I heard a rabbi claim that G^d loves us so much, He will never punish us. Rather, he claimed, when we misbehave badly, He hides His face. And then He lets chance hurt us as penalty. Not! This is nonsense in so many ways.
- He might hide His face for us, but He doesn’t stop looking at us. As my rabbi said it: He peeks at us through his fingers. Maybe it helps my rabbi that we are in Israel and see G^d’s hand everywhere and all the time. The rabbi that I quoted above lives in the Diaspora. About Jews living there, Nachmanides held: He who dwells outside of the land of Israel is like one who has no G^d. Sounds like it.
- The Maimonides took as one of his thirteen basic principles of Jewish faith: belief in Divine reward and punishment. Admittingly, it is hard to imagine how G^d, Who made us and loves us and has endless patience and energy, could punish at all. But then try: cleansing. Or better: Deterrence. Don’t deny G^dly retribution.
- It’s true that the Bible rhetorically asks: “Does bad emanate from above?” It implies that it doesn’t. Anything bad, we cause. Although it does say that bad and good do need Divine authorization.
- The Sages give various examples of irresponsible conduct (that we should not use to condemn people) that could make it seem that G^d abandoned us. When we could protect ourselves but don’t even attempt to, why should He? He doesn’t want to foster spoiled brats.
- Rather, when we act badly enough, we might end up feeling as if G^d hid His face from us, meaning: as if He ignores us. That is not a punishment from Him. That is our self-inflicted lot. He’s waiting for us to return to full communication. He never goes anywhere. (He is everywhere already.)
On Yom Kippur, we excessively admit to our collective sins. But, we pound our bend-over chest to take it to heart, just in case we also did some of this. G^d gives us a chance to admit, regret and repent, to receive a fresh start without old culpability. This is a great gift.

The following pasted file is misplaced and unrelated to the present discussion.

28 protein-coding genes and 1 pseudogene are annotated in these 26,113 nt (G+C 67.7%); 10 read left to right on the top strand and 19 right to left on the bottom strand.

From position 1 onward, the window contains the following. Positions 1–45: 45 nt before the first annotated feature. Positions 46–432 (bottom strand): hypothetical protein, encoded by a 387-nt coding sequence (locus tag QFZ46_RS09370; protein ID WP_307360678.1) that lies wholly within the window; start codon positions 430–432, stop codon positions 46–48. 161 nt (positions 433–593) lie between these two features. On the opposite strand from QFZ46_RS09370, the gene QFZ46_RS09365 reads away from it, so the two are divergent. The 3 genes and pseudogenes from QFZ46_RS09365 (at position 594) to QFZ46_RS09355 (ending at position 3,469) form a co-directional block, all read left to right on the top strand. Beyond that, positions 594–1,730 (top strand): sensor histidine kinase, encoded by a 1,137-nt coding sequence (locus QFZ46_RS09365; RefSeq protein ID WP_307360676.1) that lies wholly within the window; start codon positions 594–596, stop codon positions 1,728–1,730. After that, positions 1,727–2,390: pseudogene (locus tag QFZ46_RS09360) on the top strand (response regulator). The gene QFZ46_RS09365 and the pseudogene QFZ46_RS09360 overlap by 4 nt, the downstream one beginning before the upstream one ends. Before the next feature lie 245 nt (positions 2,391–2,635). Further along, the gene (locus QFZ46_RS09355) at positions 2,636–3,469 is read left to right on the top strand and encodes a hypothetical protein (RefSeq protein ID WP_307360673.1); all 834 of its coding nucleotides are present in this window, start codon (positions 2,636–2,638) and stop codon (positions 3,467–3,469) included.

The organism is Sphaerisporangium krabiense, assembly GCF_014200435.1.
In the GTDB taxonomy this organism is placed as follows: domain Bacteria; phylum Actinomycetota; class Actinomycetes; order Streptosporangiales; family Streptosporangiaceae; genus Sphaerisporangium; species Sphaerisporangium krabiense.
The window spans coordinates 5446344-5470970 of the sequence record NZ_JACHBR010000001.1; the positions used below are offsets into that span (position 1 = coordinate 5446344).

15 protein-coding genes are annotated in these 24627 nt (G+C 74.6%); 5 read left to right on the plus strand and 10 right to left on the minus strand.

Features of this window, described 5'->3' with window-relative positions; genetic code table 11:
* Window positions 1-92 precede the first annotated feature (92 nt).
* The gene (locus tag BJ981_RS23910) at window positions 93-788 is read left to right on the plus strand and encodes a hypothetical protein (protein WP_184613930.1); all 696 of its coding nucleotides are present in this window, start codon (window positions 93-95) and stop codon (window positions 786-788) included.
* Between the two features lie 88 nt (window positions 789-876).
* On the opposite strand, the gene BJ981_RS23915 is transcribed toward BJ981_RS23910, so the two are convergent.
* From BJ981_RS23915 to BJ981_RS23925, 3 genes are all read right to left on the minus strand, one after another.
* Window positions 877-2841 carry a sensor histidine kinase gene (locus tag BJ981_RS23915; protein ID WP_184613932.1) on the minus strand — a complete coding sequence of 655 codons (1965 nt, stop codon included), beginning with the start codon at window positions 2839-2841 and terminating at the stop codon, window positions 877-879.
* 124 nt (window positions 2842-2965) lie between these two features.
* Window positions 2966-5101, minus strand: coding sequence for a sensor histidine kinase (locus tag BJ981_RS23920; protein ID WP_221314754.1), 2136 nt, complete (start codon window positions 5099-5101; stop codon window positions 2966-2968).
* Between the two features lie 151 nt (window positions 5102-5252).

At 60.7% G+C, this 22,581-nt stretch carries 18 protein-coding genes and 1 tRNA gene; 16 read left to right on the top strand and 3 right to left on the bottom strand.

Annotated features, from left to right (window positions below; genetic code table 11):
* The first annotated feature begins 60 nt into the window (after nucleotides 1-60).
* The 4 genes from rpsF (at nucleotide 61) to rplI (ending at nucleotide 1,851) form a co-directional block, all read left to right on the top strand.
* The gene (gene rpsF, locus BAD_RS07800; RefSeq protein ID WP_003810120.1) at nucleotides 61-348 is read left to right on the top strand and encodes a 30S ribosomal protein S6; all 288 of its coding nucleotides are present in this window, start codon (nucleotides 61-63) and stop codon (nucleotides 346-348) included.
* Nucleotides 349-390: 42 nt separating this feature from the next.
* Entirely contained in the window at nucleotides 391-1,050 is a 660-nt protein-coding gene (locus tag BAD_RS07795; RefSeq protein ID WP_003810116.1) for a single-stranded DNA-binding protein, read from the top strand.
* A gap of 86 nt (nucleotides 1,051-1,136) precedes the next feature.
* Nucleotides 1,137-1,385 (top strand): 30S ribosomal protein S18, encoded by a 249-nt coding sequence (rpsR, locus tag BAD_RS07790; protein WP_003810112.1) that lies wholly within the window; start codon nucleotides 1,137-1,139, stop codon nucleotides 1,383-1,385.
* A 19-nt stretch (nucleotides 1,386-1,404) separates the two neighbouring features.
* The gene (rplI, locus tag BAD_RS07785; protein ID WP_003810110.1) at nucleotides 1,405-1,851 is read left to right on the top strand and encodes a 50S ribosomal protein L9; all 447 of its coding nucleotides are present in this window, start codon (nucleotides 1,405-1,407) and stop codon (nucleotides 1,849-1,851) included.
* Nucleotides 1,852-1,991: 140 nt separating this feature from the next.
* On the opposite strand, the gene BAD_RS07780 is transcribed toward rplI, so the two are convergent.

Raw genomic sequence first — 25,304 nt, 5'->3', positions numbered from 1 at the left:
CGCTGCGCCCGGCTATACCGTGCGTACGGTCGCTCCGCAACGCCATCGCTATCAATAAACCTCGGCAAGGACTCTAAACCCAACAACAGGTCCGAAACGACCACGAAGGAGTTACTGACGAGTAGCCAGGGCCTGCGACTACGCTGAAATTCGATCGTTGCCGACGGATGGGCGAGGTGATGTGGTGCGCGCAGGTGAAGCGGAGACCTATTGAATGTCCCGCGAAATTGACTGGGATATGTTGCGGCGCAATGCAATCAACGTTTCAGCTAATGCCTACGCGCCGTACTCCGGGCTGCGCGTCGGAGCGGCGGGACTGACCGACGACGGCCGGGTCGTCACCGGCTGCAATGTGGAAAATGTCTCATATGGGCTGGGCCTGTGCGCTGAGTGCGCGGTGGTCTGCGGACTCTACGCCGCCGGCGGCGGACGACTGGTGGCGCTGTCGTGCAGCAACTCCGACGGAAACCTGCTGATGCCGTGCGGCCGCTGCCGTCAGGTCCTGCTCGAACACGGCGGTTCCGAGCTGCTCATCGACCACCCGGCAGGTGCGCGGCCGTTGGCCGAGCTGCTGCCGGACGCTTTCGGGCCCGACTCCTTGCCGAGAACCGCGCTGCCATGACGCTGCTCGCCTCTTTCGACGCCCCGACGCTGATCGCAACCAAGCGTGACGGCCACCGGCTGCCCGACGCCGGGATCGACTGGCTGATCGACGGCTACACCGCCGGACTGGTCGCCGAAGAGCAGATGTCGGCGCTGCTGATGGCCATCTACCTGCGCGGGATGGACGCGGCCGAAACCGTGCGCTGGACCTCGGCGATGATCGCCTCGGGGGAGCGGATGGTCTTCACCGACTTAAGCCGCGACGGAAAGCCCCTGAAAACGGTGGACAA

Even if we only fast (if we may), He will forgive it all.
An important part of the prayers is that we beseech G^d to show clemency, to move to the seat of mercy.
- But proper Jewish Prayer is self-reflection in the face of G^d.
- Yesterday, I got the strong impression that we don’t try to ask Him to sit in mercy, but rather, that we were trying to accept mercy ourselves. Mercy for ourselves and others. To see how far we can forgive while calling a sin a sin.
- Not in the classical-Christian sense that we forgive everything while seething from anger and bursting out in mass-murder every so often.
- One component of this outlook that helped me see this is the realization that G^d’s strictness is mercy too.
- One heavy-handed example. The death of people is the worst evil there is. But, if people would never die but do get sick, later age groups need to take care of dozens of generations of ancestors. How could we ever raise our children sufficiently? Now life expectancy has improved, we already have the sandwich generation, squeezed between taking care of its parents and children. On top of the promises that death will end and the dead will be revived, human death is merciful, while we’re still becoming sick, crippled, and dependent. Doctors work on ending all sickness. Hang in there.
Why do we ask G^d to have mercy on us for our sins in the evening prayer after Yom Kippur? He just forgave us everything. We feel cleansed. Is this not a wasteful prayer—we are not allowed to utter? No, certainly not.
- Are you happy the Day of Atonement is over? Sin.
- Are you sad it’s over? Sin.
- Do you now again rush through the prayers? Sin.
- Do you feel invincibly righteous now? Sin.
- G^d can only forgive sins regarding Him. But damages that we perpetrated on others, first need their forgiveness. Do you read papers? Do you follow the news? Do you know what mess the world is in? A billion people don’t have enough food every day (not just on Yom Kippur). Pollution is endangering our survival. And you refuse to be an activist and are just seeking comfort. Is there a greater sin?
- While we ended Yom Kippur, others in other time zones are still in the middle of it. Their unforgiven sins count too. Let’s not be so self-absorbed to assume that it’s all about us.
Have a great year, all of us—and them.